You Won't Believe What Gamblers Are Betting on While Sports Are on Hold
Betting enthusiasts are turning to the open ocean to try their wagering luck.
If you're even a little familiar with games of chance, you've likely heard the expression "card shark." Until recently, that term was pretty much the only connection between gambling and our oceans' top predators—and even then, it's merely a metaphor for a good poker player. On June 17, however, it looked like actual sharks were poised a to play a much more significant role in the wagering world. That's because online sportsbook MyBookie.com announced that its members would soon be able to place wagers on the summer migration patterns of nine great white sharks.
Using data provided by Ocearch, a nonprofit shark-tracking site, the gambling site posted odds on various aspects of each individual shark's journey. Bettors could then place wagers and follow the action on an interactive map, which monitors shark migration in near-real time. What exactly led to this bizarre new betting space exactly? Simply put, a lack of options for gamblers due to traditional sports still being on hold because of the coronavirus pandemic—and it sounded like a fun experiment.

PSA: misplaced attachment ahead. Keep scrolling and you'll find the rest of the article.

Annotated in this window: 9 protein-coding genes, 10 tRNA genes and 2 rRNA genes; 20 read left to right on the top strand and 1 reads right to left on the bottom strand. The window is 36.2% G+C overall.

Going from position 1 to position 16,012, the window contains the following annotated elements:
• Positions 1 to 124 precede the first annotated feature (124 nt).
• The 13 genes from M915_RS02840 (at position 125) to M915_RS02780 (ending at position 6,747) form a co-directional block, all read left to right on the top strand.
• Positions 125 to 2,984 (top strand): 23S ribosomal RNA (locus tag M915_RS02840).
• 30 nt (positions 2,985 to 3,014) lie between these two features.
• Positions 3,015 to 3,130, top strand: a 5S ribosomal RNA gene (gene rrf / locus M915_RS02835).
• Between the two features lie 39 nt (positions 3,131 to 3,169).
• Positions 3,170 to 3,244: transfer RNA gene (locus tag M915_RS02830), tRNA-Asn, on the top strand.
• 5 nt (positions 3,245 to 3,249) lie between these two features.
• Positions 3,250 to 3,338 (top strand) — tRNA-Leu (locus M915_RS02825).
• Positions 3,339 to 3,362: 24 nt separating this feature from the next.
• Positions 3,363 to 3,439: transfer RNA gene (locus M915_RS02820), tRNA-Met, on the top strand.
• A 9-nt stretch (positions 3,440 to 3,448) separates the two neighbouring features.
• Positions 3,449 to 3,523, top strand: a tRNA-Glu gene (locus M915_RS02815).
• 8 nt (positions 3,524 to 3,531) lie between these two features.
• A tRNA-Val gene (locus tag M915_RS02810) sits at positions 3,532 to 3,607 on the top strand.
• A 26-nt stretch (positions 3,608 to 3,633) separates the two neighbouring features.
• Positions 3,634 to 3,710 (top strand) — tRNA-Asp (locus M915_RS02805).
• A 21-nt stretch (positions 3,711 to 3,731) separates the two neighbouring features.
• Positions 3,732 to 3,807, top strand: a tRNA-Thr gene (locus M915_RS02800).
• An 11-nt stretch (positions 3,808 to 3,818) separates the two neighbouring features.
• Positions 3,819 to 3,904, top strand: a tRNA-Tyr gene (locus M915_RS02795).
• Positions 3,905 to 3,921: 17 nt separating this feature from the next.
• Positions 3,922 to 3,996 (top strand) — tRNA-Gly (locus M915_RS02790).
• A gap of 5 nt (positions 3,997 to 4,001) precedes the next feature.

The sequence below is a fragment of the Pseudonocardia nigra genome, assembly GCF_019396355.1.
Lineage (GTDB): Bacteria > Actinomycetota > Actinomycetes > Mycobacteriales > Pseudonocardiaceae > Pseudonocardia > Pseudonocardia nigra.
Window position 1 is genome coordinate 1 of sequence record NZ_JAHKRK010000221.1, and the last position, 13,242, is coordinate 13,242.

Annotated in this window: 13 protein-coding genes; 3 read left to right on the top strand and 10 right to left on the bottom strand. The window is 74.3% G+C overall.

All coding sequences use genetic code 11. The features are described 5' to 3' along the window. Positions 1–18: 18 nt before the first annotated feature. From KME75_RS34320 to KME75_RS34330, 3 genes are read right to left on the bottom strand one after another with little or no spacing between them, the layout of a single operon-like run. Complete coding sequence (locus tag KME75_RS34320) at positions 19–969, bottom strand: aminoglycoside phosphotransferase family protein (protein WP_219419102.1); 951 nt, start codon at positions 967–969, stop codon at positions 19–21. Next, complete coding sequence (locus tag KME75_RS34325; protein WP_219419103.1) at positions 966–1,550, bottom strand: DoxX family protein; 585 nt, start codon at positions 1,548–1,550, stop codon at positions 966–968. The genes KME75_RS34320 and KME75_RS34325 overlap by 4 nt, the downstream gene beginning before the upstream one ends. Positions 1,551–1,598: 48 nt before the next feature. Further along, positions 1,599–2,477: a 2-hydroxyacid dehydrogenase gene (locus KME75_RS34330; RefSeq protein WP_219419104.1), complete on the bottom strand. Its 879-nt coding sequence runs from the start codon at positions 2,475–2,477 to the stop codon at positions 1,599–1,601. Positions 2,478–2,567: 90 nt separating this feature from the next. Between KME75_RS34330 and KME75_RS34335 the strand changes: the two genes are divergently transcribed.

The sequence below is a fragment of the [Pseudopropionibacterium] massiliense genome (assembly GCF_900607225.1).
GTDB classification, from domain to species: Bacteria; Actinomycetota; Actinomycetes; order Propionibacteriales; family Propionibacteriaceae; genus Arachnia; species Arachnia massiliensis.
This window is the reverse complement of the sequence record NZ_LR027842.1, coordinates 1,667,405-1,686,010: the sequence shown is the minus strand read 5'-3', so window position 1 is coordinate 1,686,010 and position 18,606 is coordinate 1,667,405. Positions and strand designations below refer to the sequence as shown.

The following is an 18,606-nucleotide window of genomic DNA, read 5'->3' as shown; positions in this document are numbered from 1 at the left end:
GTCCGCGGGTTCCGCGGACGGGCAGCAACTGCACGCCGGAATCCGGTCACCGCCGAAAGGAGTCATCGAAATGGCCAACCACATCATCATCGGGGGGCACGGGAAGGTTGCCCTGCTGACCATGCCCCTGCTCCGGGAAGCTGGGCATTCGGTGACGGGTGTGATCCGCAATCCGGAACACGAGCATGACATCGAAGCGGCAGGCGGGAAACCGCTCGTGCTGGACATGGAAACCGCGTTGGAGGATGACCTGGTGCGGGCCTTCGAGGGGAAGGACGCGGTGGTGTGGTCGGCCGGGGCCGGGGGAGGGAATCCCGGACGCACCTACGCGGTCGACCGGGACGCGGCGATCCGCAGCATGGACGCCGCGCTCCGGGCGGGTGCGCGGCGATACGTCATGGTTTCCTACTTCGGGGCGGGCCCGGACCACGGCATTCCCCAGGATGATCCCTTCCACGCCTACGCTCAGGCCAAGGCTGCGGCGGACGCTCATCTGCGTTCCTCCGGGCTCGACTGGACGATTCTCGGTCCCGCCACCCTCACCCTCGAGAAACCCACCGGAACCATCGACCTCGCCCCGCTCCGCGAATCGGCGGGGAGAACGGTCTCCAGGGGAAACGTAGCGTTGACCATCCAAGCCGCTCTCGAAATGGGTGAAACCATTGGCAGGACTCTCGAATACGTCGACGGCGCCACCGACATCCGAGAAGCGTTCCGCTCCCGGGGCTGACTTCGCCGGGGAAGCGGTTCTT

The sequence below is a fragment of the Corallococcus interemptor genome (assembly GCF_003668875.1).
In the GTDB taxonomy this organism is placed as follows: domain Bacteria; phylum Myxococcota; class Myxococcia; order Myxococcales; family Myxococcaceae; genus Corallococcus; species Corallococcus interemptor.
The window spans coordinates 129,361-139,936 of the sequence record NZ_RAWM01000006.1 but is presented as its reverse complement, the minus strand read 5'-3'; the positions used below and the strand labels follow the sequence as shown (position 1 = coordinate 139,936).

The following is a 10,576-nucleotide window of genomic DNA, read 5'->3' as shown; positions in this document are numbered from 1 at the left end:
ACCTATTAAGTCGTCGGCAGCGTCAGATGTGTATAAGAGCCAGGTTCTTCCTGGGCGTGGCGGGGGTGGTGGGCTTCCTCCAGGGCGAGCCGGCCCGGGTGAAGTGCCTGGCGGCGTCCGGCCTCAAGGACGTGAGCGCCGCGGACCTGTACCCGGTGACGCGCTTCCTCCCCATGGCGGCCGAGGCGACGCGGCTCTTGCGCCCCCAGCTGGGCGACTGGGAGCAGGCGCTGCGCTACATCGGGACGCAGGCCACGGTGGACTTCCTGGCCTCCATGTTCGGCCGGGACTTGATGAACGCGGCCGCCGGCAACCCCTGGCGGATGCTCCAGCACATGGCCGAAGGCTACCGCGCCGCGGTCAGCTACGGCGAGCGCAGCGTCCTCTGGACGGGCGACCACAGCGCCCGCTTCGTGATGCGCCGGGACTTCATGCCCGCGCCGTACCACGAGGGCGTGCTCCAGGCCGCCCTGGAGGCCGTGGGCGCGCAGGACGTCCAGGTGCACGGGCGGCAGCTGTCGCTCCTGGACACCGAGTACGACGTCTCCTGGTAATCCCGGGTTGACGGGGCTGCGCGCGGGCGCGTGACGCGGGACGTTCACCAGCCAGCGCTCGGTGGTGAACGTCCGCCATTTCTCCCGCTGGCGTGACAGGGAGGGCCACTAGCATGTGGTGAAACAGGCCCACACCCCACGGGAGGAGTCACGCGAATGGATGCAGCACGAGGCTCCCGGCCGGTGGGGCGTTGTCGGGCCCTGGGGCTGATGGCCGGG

"I have no illusions of grandeur that we are going to make millions of dollars off of this. It's a fun thing and hopefully it catches on," David Strauss, head oddsmaker at MyBookie, said to Forbes last week.
Unfortunately it didn't qo quite so smoothly. Just hours after the shark-betting site went live, it was taken down at the request of Ocearch founder, Chris Fischer, The New York Times reported. Though the specifics are unclear, apparently there was miscommunication on what exactly the partnership between the nonprofit and the very much for-profit businesses would entail. Though the site was still down at the time of publication—and it's unclear whether the endeavor will resume—Fischer, as well as some scientists, agree that there is positive potential in the idea.
In an email to The New York Times, shark scientist Melissa Cristina Márquez, founder of Fins United Initiative, even said that the unusual betting campaign could be a new way for the public to engage with sharks. And Jasmin Graham, a marine biologist at Mote Marine Laboratory, added that it could be a positive pursuit if MyBookie "offered donations to shark researchers," who work in a field that is often in need of funding.
Others, however, feared that allowing humans to gamble on sharks would only further solidify the public perception that these amazing animals are here merely for our own entertainment.
"There isn't necessarily only one right way to care" about sharks, Catherine Macdonald, a shark researcher at the University of Miami, said to the Times, adding, however, it could result in a "cheapening" of the animals' significance. And for more on how coronavirus has impacted ocean life, Florida Has This One "Silver Lining" Amid Soaring Coronavirus Cases.